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Juvenile Justice: Juvenile Court - Process

youth adjudication intake adjudicated

The official purpose of the juvenile court is to decide whether a youth should be adjudicated (or judged) as a delinquent. Part of this decision is based upon evidence of the youth's unlawful behavior, but the decision also involves an assessment of each youth's individual situation. When a youth is adjudicated delinquent, the juvenile court does not simply impose a sentence Figure 1 commensurate with the severity of the offense. The court determines the best overall response to the entirety of the situation. This response—or disposition—may include elements of punishment and control, but it may also incorporate individual and family services, educational and vocational rehabilitation, and often restitution to the victim or community.

The actual process for handling delinquency cases can vary considerably from community to community. In some jurisdictions, all juvenile arrests are sent directly to the juvenile court where they are reviewed (or screened) by an intake unit within the juvenile court. The court's intake unit may then determine that the matter should be handled informally (or diverted from the official court process). If not diverted, the case matter may be formally charged (or petitioned) and proceed to an adjudication hearing. In other communities, the juvenile court may not be involved in delinquency cases until another agency (e.g., the prosecutor's office or a social service agency) has first screened the case. In other words, the intake function is performed outside the juvenile court. In Baltimore, Maryland, for example, juveniles arrested by the police are first screened by the Maryland Department of Juvenile Justice. The department decides whether to forward the case for prosecution in juvenile court or to refer the youth to some form of noncourt diversion program. In contrast, juveniles arrested in Phoenix, Arizona, go directly to the juvenile court and the juvenile court's intake unit decides whether the case should proceed to adjudication or receive a diversion alternative instead.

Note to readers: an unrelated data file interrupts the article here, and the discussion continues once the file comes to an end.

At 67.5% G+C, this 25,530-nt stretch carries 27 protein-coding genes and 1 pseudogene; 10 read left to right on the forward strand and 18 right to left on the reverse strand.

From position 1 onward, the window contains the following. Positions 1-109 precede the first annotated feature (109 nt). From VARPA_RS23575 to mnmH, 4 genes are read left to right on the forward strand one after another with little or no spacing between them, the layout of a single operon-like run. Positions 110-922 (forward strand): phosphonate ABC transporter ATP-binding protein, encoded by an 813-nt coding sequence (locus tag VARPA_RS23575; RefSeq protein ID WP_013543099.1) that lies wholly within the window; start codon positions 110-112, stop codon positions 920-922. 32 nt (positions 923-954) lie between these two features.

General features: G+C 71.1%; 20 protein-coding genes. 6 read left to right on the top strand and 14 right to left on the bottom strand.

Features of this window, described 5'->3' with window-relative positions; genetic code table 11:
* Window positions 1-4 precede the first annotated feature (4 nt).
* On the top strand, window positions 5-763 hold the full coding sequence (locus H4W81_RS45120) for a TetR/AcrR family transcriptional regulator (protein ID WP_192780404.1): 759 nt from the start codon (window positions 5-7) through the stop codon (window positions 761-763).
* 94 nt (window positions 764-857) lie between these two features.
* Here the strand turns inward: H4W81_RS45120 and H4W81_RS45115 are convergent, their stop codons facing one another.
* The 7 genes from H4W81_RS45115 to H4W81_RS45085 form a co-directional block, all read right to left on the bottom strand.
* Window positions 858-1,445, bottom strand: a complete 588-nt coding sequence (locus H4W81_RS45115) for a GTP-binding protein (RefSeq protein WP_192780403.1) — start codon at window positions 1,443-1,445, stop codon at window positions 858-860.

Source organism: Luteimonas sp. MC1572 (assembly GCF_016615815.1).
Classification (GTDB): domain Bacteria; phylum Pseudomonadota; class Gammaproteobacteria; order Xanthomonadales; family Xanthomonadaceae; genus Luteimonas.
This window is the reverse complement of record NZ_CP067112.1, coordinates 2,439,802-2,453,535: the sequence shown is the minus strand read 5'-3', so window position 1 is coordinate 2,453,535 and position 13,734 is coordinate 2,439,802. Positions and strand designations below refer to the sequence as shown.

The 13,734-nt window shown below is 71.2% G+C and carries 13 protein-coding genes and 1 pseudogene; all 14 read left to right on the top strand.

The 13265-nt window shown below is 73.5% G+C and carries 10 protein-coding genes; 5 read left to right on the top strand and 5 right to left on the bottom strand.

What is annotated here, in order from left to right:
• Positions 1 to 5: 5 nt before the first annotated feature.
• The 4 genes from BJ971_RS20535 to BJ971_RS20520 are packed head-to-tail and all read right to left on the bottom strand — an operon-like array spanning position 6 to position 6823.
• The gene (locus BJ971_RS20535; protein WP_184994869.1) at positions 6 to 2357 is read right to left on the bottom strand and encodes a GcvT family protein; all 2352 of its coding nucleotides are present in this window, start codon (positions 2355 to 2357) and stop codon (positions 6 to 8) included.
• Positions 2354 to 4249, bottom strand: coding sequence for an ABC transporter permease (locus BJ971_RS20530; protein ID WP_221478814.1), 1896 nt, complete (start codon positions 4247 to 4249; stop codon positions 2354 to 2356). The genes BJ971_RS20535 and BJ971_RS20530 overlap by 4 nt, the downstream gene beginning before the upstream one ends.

Certain processing steps are common to most juvenile justice systems, regardless of terminology, the configuration of the court, or the allocation of service delivery responsibilities. Most juvenile justice systems have some form of intake or initial review of each case. Next there is a pretrial procedure to identify the appropriate charges and the prosecutor (or another agency) decides whether to file a formal petition in the case. Following the charging and petition decisions, the adjudication process begins. If the facts of the case are established, the youth may be formally adjudicated as a delinquent. Finally, a disposition process is used to impose sanctions and services.

Not all cases that merit formal handling are scheduled for adjudication hearings in juvenile court. Instead of filing a formal petition in juvenile court, the intake department (or prosecutor) may decide that a case should be removed from juvenile court and waived to criminal (adult) court. Cases are usually waived to criminal court because they involve serious or violent offenses, or because the youth has a lengthy record of prior offenses. In such cases, a petition is usually filed in juvenile court asking the juvenile court judge to waive jurisdiction over the case. The juvenile court judge then decides whether the case merits criminal prosecution. If a waiver request is denied, the matter is often immediately scheduled for an adjudication hearing in juvenile court.

At an adjudication hearing, the court hears the evidence and testimony pertaining to the case and the judge decides whether the youth should be adjudicated. If the proceeding results in a failure to adjudicate (analogous to an acquittal), the petition might be dismissed and the case could be considered closed at that point. Even if not adjudicated, a case may be continued in contemplation of dismissal. For instance, the court could recommend that a youth do something prior to dismissal of all charges, such as paying restitution or voluntarily attending drug counseling. Such a case would not be considered complete until the youth followed through as instructed and the charges were dismissed.

Cases that result in adjudication (analogous to conviction) are sent forward for a disposition hearing (analogous to sentencing). At the disposition hearing, the court determines the most appropriate package of services and sanctions for each youth. Options often include commitment Figure 2 SOURCE: Melissa Sickmund, "Offenders in Juvenile Court, 1997." Juvenile Justice Bulletin. Washington, D.C.: U.S. Department of Justice, Office of Juvenile Justice and Delinquency Prevention, 2000. to an institution, placement in a group home or other residential facility, probation (either regular or intensive), referral to an outside agency (for drug treatment, mental health services, etc.), community service, and fines or restitution payments. Ideally, the disposition is designed to protect the public safety as well as address each youth's individual needs and characteristics.

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